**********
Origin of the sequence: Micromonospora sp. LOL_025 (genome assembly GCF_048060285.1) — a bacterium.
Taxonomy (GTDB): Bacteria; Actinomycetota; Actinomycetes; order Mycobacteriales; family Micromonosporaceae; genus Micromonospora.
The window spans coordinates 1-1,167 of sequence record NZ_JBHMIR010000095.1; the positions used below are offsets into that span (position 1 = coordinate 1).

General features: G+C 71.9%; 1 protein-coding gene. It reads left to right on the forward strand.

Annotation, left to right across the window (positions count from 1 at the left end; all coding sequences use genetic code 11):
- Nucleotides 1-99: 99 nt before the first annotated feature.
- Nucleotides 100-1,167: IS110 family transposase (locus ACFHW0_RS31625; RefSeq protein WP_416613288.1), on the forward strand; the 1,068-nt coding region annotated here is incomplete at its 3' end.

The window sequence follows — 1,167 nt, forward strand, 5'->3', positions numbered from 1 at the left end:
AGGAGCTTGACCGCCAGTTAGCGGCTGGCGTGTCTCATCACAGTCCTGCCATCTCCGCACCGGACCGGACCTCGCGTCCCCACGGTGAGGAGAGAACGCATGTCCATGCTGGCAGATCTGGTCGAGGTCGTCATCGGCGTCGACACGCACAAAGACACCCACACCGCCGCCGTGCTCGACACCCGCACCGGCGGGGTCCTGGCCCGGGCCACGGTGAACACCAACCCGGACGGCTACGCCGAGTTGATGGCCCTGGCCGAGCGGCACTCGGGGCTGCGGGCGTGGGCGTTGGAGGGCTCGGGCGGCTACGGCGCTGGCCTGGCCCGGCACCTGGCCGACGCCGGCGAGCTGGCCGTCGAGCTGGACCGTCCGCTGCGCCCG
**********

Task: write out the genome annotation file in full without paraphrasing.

Origin of the sequence: Micromonospora sp. LOL_025 (genome assembly GCF_048060285.1) — a bacterium.
Taxonomy (GTDB): Bacteria; Actinomycetota; Actinomycetes; order Mycobacteriales; family Micromonosporaceae; genus Micromonospora.
The window spans coordinates 1-1,167 of sequence record NZ_JBHMIR010000095.1; the positions used below are offsets into that span (position 1 = coordinate 1).

General features: G+C 71.9%; 1 protein-coding gene. It reads left to right on the forward strand.

Annotation, left to right across the window (positions count from 1 at the left end; all coding sequences use genetic code 11):
- Nucleotides 1-99: 99 nt before the first annotated feature.
- Nucleotides 100-1,167: IS110 family transposase (locus ACFHW0_RS31625; RefSeq protein WP_416613288.1), on the forward strand; the 1,068-nt coding region annotated here is incomplete at its 3' end.

The window sequence follows — 1,167 nt, forward strand, 5'->3', positions numbered from 1 at the left end:
AGGAGCTTGACCGCCAGTTAGCGGCTGGCGTGTCTCATCACAGTCCTGCCATCTCCGCACCGGACCGGACCTCGCGTCCCCACGGTGAGGAGAGAACGCATGTCCATGCTGGCAGATCTGGTCGAGGTCGTCATCGGCGTCGACACGCACAAAGACACCCACACCGCCGCCGTGCTCGACACCCGCACCGGCGGGGTCCTGGCCCGGGCCACGGTGAACACCAACCCGGACGGCTACGCCGAGTTGATGGCCCTGGCCGAGCGGCACTCGGGGCTGCGGGCGTGGGCGTTGGAGGGCTCGGGCGGCTACGGCGCTGGCCTGGCCCGGCACCTGGCCGACGCCGGCGAGCTGGCCGTCGAGCTGGACCGTCCGCTGCGCCCG